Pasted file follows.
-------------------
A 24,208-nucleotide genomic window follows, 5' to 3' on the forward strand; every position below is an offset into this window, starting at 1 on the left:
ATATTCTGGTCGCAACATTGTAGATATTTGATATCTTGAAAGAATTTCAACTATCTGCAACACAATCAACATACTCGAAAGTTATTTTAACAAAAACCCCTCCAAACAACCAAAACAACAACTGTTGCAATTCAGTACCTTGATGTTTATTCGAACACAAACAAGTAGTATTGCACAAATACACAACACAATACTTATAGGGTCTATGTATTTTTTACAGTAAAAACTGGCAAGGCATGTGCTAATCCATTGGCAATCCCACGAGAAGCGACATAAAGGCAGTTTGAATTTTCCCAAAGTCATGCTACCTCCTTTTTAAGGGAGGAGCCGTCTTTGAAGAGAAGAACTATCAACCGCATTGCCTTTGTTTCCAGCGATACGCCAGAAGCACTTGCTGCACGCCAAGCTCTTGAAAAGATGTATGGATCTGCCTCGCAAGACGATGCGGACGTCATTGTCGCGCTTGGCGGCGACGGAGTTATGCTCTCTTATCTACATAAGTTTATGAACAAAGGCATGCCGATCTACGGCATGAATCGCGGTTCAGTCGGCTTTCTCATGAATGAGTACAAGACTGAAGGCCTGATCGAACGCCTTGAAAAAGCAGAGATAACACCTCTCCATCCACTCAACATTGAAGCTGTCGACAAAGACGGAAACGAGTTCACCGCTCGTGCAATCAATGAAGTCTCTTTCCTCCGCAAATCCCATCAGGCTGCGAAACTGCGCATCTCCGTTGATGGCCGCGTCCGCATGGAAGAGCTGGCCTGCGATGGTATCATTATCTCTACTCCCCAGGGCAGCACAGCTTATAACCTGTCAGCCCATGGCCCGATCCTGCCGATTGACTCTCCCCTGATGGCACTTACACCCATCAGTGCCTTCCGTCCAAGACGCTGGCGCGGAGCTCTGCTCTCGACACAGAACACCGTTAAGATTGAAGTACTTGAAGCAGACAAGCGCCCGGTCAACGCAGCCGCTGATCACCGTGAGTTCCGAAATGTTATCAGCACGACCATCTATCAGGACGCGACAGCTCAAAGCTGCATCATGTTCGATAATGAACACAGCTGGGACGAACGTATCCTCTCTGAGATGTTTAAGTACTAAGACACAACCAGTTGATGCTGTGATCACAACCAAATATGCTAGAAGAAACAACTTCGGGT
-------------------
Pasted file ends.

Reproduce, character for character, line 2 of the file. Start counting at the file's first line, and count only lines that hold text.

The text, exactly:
ATATTCTGGTCGCAACATTGTAGATATTTGATATCTTGAAAGAATTTCAACTATCTGCAACACAATCAACATACTCGAAAGTTATTTTAACAAAAACCCCTCCAAACAACCAAAACAACAACTGTTGCAATTCAGTACCTTGATGTTTATTCGAACACAAACAAGTAGTATTGCACAAATACACAACACAATACTTATAGGGTCTATGTATTTTTTACAGTAAAAACTGGCAAGGCATGTGCTAATCCATTGGCAATCCCACGAGAAGCGACATAAAGGCAGTTTGAATTTTCCCAAAGTCATGCTACCTCCTTTTTAAGGGAGGAGCCGTCTTTGAAGAGAAGAACTATCAACCGCATTGCCTTTGTTTCCAGCGATACGCCAGAAGCACTTGCTGCACGCCAAGCTCTTGAAAAGATGTATGGATCTGCCTCGCAAGACGATGCGGACGTCATTGTCGCGCTTGGCGGCGACGGAGTTATGCTCTCTTATCTACATAAGTTTATGAACAAAGGCATGCCGATCTACGGCATGAATCGCGGTTCAGTCGGCTTTCTCATGAATGAGTACAAGACTGAAGGCCTGATCGAACGCCTTGAAAAAGCAGAGATAACACCTCTCCATCCACTCAACATTGAAGCTGTCGACAAAGACGGAAACGAGTTCACCGCTCGTGCAATCAATGAAGTCTCTTTCCTCCGCAAATCCCATCAGGCTGCGAAACTGCGCATCTCCGTTGATGGCCGCGTCCGCATGGAAGAGCTGGCCTGCGATGGTATCATTATCTCTACTCCCCAGGGCAGCACAGCTTATAACCTGTCAGCCCATGGCCCGATCCTGCCGATTGACTCTCCCCTGATGGCACTTACACCCATCAGTGCCTTCCGTCCAAGACGCTGGCGCGGAGCTCTGCTCTCGACACAGAACACCGTTAAGATTGAAGTACTTGAAGCAGACAAGCGCCCGGTCAACGCAGCCGCTGATCACCGTGAGTTCCGAAATGTTATCAGCACGACCATCTATCAGGACGCGACAGCTCAAAGCTGCATCATGTTCGATAATGAACACAGCTGGGACGAACGTATCCTCTCTGAGATGTTTAAGTACTAAGACACAACCAGTTGATGCTGTGATCACAACCAAATATGCTAGAAGAAACAACTTCGGGT